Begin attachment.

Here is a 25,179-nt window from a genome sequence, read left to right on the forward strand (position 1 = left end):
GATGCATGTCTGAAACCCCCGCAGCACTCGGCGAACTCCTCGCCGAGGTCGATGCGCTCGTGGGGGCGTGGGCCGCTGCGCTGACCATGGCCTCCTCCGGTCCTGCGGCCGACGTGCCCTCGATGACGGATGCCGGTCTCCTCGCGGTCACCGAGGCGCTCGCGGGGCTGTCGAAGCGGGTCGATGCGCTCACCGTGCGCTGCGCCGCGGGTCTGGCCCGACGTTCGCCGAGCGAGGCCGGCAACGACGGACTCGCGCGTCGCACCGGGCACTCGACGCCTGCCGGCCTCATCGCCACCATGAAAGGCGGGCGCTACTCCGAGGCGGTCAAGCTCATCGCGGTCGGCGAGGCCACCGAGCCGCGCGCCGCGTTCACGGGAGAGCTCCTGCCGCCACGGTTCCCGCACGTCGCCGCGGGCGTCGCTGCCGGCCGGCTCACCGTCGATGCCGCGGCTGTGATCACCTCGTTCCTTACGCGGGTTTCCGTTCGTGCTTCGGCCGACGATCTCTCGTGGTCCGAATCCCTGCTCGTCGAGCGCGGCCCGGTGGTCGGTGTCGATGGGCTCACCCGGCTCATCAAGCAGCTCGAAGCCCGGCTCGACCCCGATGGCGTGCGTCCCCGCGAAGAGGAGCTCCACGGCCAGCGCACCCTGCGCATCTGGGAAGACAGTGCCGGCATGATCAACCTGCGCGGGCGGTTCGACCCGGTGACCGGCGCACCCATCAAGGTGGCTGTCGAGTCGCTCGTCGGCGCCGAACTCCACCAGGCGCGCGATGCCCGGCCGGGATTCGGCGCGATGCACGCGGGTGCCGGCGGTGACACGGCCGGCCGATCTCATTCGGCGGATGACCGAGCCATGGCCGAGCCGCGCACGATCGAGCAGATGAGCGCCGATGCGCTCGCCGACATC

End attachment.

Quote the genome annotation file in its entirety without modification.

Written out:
Here is a 25,179-nt window from a genome sequence, read left to right on the forward strand (position 1 = left end):
GATGCATGTCTGAAACCCCCGCAGCACTCGGCGAACTCCTCGCCGAGGTCGATGCGCTCGTGGGGGCGTGGGCCGCTGCGCTGACCATGGCCTCCTCCGGTCCTGCGGCCGACGTGCCCTCGATGACGGATGCCGGTCTCCTCGCGGTCACCGAGGCGCTCGCGGGGCTGTCGAAGCGGGTCGATGCGCTCACCGTGCGCTGCGCCGCGGGTCTGGCCCGACGTTCGCCGAGCGAGGCCGGCAACGACGGACTCGCGCGTCGCACCGGGCACTCGACGCCTGCCGGCCTCATCGCCACCATGAAAGGCGGGCGCTACTCCGAGGCGGTCAAGCTCATCGCGGTCGGCGAGGCCACCGAGCCGCGCGCCGCGTTCACGGGAGAGCTCCTGCCGCCACGGTTCCCGCACGTCGCCGCGGGCGTCGCTGCCGGCCGGCTCACCGTCGATGCCGCGGCTGTGATCACCTCGTTCCTTACGCGGGTTTCCGTTCGTGCTTCGGCCGACGATCTCTCGTGGTCCGAATCCCTGCTCGTCGAGCGCGGCCCGGTGGTCGGTGTCGATGGGCTCACCCGGCTCATCAAGCAGCTCGAAGCCCGGCTCGACCCCGATGGCGTGCGTCCCCGCGAAGAGGAGCTCCACGGCCAGCGCACCCTGCGCATCTGGGAAGACAGTGCCGGCATGATCAACCTGCGCGGGCGGTTCGACCCGGTGACCGGCGCACCCATCAAGGTGGCTGTCGAGTCGCTCGTCGGCGCCGAACTCCACCAGGCGCGCGATGCCCGGCCGGGATTCGGCGCGATGCACGCGGGTGCCGGCGGTGACACGGCCGGCCGATCTCATTCGGCGGATGACCGAGCCATGGCCGAGCCGCGCACGATCGAGCAGATGAGCGCCGATGCGCTCGCCGACATC